The Power of a Conference
I believe attending conferences is one of the most dynamic ways for a professional to develop.
I recently attended the IETC conference in Springfield, IL, and I left, as I typically do from such a conference, with the indelible notion that there simply aren’t many better forms of professional development in existence. I find this of great interest, as typically, many school leaders do not seem to share my sentiment.
Perhaps one of the most oft cited criticisms of a conference by administration is the cost and potential lack of accountability for those in attendance. As opposed to sending people to conferences, the alternative is typically to bring in an expert to address the entire staff. Unfortunately, while in theory that allows more people access to the same information, in practice, it tends to be much less effective than planned due to a myriad of distracting issues. Hopefully, someday soon, people will start making this part of their normal inservice routine to facilitate greater results. Regardless, there are too many things working against the success of the mass inservice model (sitting everyone in terribly uncomfortable lunch tables or folding chairs, having speakers speak of the importance of allowing student movement and attention breaks while delivering said message in an uninterrupted 3 hour information marathon, really, really bad PowerPoints).
Seven years ago, a friend of mine won the Milken Educator Award. A few months after he won it, he was being interviewed for a journal, and the interviewer asked her first question. It was something to the effect of, “What has been the most instrumental factor in making you the excellent teacher you are today?” His answer came without pause. “Attending professional conferences.” My friend said at that point the interviewer smacked the table, turned off the recorder and said, “You know, I’ve now interviewed a number of Milken Award winners. Every single one had that same answer.” She went on to elaborate that the reason this bothered her so much was that she used to be a principal, and she refused to send any of her staff members to conferences because she felt it wasn’t a judicious use of time or money. I think that says it all.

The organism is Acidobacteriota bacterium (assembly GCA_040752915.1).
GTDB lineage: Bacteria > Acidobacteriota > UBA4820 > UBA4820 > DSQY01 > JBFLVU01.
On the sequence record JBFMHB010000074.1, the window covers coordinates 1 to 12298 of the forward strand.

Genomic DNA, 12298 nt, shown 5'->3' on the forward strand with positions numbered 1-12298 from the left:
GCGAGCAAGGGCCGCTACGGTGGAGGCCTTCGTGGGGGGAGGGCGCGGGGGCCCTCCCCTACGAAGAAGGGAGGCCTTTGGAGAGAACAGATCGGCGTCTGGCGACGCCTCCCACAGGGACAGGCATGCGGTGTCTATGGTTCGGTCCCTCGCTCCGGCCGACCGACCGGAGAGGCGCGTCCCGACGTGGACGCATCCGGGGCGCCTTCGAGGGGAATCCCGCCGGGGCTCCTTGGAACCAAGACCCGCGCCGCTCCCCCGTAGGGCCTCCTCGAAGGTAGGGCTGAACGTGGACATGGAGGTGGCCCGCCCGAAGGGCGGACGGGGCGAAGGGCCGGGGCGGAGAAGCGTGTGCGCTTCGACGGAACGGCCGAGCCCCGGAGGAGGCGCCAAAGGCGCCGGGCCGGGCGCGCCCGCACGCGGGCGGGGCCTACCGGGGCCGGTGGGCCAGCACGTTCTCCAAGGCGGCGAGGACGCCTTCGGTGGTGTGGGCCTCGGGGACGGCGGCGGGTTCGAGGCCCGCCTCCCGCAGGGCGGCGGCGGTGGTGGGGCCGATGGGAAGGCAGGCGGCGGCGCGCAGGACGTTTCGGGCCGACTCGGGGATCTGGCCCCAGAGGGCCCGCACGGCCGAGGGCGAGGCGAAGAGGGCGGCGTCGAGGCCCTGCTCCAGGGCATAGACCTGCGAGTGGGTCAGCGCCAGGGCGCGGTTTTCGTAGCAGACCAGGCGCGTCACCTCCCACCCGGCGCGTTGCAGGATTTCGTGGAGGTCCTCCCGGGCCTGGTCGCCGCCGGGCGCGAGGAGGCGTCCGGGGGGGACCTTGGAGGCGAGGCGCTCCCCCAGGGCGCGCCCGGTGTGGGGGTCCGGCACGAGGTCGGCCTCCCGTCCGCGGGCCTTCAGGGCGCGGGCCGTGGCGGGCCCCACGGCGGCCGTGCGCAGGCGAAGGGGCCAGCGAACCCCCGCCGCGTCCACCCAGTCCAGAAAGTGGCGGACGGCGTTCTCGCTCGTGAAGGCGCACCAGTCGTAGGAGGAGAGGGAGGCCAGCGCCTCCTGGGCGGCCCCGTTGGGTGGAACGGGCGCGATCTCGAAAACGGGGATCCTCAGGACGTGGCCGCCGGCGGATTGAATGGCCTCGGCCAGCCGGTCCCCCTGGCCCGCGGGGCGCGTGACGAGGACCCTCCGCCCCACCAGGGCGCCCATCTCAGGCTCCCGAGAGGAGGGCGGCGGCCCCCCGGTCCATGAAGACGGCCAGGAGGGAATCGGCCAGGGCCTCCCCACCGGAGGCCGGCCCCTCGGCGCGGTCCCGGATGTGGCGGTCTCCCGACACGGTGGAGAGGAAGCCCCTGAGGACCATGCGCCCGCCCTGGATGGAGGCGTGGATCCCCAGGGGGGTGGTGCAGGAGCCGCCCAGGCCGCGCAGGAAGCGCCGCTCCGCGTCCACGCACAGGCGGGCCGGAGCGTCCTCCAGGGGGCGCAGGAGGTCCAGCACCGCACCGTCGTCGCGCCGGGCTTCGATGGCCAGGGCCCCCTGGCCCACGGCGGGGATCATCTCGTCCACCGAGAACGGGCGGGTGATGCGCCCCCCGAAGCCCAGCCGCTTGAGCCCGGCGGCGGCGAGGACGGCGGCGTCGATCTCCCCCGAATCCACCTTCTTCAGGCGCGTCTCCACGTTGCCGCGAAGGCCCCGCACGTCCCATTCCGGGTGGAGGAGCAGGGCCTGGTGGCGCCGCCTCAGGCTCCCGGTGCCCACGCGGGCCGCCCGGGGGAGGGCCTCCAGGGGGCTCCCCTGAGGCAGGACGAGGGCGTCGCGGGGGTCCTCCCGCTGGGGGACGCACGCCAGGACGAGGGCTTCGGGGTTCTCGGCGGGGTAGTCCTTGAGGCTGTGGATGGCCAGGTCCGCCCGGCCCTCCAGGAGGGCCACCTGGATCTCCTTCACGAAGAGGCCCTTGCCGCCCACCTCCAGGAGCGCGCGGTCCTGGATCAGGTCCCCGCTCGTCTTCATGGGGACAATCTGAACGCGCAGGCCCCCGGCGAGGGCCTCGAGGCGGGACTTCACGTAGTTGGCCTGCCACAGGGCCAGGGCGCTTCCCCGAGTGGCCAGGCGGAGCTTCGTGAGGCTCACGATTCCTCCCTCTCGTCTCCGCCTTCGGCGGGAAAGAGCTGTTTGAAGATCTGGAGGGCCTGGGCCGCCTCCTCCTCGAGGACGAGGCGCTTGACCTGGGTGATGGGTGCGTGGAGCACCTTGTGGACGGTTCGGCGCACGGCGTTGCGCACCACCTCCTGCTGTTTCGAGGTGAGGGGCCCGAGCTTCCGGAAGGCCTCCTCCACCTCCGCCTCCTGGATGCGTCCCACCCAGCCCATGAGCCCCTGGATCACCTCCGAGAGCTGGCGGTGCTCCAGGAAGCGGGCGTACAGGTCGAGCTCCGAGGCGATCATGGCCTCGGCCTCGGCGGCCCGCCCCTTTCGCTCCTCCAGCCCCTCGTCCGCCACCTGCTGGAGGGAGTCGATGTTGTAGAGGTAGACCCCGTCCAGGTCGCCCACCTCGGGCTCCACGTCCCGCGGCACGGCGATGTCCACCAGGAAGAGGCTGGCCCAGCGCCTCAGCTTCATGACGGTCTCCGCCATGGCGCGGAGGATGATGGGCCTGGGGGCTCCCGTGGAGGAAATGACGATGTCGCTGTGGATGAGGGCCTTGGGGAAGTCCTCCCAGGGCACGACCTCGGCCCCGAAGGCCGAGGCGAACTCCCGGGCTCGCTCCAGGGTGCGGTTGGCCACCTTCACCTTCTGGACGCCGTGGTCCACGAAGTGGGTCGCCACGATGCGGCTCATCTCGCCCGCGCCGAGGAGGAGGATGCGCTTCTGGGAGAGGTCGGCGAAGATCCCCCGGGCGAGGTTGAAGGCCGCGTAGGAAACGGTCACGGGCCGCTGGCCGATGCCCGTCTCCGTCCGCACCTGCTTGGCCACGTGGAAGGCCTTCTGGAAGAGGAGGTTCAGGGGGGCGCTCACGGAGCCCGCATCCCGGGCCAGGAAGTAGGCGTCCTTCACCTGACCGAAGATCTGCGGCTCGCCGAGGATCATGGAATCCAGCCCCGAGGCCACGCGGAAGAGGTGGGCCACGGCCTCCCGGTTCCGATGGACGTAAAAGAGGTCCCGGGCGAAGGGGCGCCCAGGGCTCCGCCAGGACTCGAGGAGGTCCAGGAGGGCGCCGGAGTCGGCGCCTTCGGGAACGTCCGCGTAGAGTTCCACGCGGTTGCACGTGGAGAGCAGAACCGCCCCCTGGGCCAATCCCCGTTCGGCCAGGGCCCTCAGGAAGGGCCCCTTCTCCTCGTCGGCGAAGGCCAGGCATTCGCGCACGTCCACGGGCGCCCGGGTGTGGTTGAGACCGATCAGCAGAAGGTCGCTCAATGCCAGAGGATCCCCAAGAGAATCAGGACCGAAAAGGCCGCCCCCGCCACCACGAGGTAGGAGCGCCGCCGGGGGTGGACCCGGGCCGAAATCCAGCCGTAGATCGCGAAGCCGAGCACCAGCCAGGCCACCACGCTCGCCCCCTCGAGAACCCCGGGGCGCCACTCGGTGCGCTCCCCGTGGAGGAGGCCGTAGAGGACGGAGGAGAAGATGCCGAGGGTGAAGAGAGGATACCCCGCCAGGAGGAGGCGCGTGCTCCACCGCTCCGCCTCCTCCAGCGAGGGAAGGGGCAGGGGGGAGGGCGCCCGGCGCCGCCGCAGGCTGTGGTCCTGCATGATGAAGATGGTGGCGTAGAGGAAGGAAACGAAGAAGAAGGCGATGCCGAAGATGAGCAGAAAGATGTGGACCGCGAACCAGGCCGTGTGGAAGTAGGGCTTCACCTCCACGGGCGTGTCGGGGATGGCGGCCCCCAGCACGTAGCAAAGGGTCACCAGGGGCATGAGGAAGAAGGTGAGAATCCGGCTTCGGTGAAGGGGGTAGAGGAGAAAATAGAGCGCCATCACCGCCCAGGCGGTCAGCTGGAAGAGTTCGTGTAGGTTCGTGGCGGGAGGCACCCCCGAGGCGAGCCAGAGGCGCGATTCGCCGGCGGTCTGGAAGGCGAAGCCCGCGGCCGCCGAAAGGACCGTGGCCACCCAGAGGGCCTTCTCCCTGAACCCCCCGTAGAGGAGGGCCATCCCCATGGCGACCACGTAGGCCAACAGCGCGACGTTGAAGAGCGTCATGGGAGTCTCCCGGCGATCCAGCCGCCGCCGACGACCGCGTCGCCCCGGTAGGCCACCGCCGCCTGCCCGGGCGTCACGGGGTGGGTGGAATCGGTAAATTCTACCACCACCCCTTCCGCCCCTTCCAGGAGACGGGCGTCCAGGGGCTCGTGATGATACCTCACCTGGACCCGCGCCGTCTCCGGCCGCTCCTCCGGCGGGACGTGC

Something significant happens when a person attends a conference. All the daily noise of the routine gets silenced, and there comes a great sense of focus. By being away from the classroom for a couple days, and away from the demands of everyday life, a person can truly become immersed in learning more about the profession to which they are so dedicated. Conversations take place, connections are made, and a great deal of thought is given to what it is that’s happening in their own professional practice. It’s incredibly refreshing, to be honest.
One interesting movement in the current conference model has taken form the past several years, and that’s the idea of a virtual conference. The K12 Online Conference is a good example of this. The idea is to encapsulate all the good that occurs during a conference and make that available to people anywhere at anytime. I think it’s a noble effort, and I think some very good content has arisen from this idea, but I don’t think it will ever really be what some hope it could be. While I know there are a great number of people who have gained excellent insight and value from the K12 Online Conference, I know there are a greater number who have never tapped into the potential learning opportunity the online conference presents. Which is rather unfortunate, because there are some excellent thoughts and ideas coming out of the conference that are not being heard by enough people. The problem with a conference format like this is that the attendees lack that away from the routine focus that occurs by leaving town and going to an event. I think it’s a rather difficult sell to get teachers to really buy into the virtual conference idea. I believe if you’re looking to try it, though, this is an excellent way to start.
I believe there’s one more element that a virtual conference misses. The face to face human element. There’s something so entirely unique about getting to sit down and talk with people in person, and the connection allows you to apply more accurate context to a person who you’ve only met virtually. I know that I can’t avoid adding my own interpretation of a person’s personality while reading their communications online. I’ve found that every time I meet someone I follow on Twitter, I end up paying closer attention to what they are saying, and I have a better context to apply when reading the words they write. And I think this is one of the greatest parts of attending a conference. The connections that are made. It touches such an important part of who we are as social beings, and so often, the connections turn into the most invaluable of resources.
If you’ve never had the opportunity to attend a professional conference, remedy that as quickly as possible. Take the time, be open to new ideas, be prepared to be somewhat to entirely overwhelmed at points, and don’t be surprised if it changes you in ways you never expected.
Thanks to supervillain for the Flickr image.